Euthanasia as the Assisted Suicide: Analytical Essay
Euthanasia is one of the most sensitive and controversial issues in medical ethics. Euthanasia, an assisted suicide, is a wide topic and can be described in many directions. I will make it argumentative essay with its pros and cons. In this essay, I will limit myself to negative form of euthanasia. Even though it includes medical aid in dying but killing another person is considered a murder. Palliative care is a well-organized and effective alternative to euthanasia for terminally ill persons. Effective palliative patient care will re-assure terminally and chronically ill patients that they are not a burden on society and the remaining part of their lives are worth living. However, euthanasia could be dangerous for society morally and could be abused.
Euthanasia: the assisted suicide
The word “Euthanasia” comes from the Greek word “euthanatos”. Euthanatos means “easy death.” Euthanasia is a medical practice of painlessly putting someone to death who is suffering from painful and incurable disease. It could be allowing them to die by withholding treatment or withdrawing artificial life-support measures. Euthanasia is killing someone who cannot recover from illness. In the United States assisted suicide is legal in some states includes Oregon, Washington, Vermont, California (effective from June 2016). Physicians may lawfully decide not to prolong a patient’ life who is suffering and they may administer pain reliever drugs even if this shortens the patient’s life.
Euthanasia could be of many different types. Killing a patient or someone with overdose of pain killers is called active euthanasia. Passive euthanasia when doctors let the patient die be by withdrawing or withholding medical treatments. Euthanasia occurs at the request of the person who dies is called voluntary euthanasia. On-voluntary euthanasia occurs when the person is unconscious or unable to make decisions on his/her behalf. Most of the time, it includes cases where the person is a mentally ill child where someone else must take decision on their behalf in the eyes of the law.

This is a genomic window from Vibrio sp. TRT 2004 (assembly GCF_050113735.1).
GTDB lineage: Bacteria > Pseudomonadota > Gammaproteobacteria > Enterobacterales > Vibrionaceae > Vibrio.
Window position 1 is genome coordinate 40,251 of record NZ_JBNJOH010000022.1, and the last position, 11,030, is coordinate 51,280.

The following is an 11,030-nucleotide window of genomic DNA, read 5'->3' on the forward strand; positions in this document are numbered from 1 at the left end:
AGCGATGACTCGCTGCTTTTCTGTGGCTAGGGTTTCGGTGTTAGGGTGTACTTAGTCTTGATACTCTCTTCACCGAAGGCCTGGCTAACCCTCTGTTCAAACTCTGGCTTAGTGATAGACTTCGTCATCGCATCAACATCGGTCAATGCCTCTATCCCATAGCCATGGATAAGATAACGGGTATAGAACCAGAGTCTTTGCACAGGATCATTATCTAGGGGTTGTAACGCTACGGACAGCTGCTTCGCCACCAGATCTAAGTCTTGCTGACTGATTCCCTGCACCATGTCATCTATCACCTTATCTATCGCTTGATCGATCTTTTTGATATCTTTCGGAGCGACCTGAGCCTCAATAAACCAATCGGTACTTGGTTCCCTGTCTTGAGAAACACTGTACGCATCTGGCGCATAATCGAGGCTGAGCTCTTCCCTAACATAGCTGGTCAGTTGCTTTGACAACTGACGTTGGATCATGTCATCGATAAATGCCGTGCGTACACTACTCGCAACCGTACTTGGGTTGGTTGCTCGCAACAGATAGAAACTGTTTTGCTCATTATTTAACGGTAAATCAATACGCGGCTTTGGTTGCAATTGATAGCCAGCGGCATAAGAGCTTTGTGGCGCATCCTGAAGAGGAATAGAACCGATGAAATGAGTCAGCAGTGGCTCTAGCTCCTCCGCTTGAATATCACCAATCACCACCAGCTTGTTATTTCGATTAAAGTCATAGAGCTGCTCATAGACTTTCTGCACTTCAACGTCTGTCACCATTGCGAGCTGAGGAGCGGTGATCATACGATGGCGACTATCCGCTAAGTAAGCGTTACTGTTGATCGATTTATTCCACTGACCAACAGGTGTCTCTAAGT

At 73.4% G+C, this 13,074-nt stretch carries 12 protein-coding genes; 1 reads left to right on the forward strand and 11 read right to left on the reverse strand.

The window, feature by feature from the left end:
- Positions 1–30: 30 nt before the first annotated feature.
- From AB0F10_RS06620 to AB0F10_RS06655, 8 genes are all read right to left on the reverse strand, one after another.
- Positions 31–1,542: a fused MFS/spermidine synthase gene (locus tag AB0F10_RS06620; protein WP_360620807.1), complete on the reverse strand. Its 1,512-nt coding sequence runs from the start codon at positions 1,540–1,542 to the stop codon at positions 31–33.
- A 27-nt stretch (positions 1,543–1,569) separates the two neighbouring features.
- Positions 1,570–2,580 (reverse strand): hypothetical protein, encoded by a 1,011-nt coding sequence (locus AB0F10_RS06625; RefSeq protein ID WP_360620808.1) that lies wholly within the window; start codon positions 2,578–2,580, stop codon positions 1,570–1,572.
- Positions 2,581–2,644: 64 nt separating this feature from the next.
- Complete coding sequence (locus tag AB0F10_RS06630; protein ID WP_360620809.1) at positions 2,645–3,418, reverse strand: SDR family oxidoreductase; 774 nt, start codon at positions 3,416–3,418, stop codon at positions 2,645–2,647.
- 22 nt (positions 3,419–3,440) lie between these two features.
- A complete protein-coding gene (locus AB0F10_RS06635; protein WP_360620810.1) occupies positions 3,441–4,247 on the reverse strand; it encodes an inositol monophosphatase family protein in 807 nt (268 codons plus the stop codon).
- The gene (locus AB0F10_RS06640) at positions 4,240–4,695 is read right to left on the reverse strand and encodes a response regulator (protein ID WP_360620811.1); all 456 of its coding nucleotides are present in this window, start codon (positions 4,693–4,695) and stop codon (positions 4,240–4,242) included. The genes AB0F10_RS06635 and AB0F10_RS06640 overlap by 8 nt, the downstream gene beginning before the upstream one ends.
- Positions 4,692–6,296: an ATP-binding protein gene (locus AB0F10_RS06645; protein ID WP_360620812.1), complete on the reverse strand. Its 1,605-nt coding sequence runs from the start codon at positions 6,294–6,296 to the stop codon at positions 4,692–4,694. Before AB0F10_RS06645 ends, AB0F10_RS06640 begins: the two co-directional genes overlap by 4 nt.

“Life” is a moral principle right based on the belief that every human being has the right to live. All human life has profound value to the society and no one has the right to take someone’s life. All people deserve to live and helping someone to end their life or injecting a medication to a hopeless patient is a murder. Euthanasia is not only giving freedom to patients to end their lives, it is also giving other people (physicians, nurses) the legal power to end another person’s life. However, there is a high risk that a ‘right to die’ may soon become a ‘duty to die’. Euthanasia and assisted suicide are huge matters of concern because they involve one person facilitating the death of another. Friends, relatives, healthcare staff and society are hugely affected by the wider results of this practice. This will demoralize the society ‘values and dispirit the humanity.
One of the important arguments against Euthanasia is that it will terminate the value of compassion from patient care. People who support euthanasia and assisted suicide will often present the view that helping someone else to end their life is the most loving and compassionate thing to do, which is not true. Actually the most compassionate thing to do is to care for a person at the end of their life and to show them that we are here for them to provide care. This compassion to care will make patients to think that their life has great value regardless of age or abilities.